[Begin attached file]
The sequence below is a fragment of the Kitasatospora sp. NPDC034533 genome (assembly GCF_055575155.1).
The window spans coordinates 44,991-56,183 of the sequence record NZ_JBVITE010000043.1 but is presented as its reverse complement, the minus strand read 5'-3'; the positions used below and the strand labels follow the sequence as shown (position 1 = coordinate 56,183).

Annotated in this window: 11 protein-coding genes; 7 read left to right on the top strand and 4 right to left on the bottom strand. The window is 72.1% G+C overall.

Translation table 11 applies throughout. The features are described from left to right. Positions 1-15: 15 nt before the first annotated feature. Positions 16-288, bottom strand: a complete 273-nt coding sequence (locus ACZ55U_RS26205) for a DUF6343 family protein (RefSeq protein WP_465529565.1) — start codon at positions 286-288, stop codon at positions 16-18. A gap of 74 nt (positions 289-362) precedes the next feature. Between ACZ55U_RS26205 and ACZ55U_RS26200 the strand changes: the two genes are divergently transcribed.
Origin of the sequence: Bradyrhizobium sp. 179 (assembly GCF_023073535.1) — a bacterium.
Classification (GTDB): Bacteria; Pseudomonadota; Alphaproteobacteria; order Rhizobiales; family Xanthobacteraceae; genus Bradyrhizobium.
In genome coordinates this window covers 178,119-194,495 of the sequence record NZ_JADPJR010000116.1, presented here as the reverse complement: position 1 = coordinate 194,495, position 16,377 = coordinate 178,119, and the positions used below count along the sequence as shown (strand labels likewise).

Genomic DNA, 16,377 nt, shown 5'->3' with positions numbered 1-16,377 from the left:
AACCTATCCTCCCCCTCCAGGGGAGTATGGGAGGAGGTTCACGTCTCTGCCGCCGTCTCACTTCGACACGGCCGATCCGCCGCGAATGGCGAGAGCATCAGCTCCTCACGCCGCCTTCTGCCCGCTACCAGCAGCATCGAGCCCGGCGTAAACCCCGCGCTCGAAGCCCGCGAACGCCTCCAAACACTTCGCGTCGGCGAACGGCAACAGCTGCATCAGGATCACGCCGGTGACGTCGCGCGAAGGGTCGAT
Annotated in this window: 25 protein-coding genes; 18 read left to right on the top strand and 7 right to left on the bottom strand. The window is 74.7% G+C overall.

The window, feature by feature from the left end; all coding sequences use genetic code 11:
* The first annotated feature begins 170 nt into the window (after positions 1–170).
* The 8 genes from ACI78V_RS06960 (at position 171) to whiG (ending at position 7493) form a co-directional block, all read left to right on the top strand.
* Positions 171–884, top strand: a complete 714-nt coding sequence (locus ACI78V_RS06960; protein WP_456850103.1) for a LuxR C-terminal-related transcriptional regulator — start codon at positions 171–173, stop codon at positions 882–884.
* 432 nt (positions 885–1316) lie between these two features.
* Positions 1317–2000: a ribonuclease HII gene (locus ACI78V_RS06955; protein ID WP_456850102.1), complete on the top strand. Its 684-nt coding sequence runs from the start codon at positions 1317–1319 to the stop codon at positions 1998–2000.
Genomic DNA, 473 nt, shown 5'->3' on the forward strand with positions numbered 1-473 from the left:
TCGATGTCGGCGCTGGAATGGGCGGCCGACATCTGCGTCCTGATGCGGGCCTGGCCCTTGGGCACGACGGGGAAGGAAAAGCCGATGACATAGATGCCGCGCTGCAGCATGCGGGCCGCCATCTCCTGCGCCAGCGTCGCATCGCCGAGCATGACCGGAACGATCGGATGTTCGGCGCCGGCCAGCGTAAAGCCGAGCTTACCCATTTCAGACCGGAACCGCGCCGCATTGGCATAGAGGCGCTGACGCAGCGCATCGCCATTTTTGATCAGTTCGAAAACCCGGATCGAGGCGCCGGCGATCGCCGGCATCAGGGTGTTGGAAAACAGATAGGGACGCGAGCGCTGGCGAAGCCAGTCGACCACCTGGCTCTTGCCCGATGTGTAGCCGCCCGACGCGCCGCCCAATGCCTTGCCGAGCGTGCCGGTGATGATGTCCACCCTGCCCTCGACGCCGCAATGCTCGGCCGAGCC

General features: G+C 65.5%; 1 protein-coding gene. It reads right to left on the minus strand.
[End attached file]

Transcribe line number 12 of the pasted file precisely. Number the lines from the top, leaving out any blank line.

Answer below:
* The first annotated feature begins 170 nt into the window (after positions 1–170).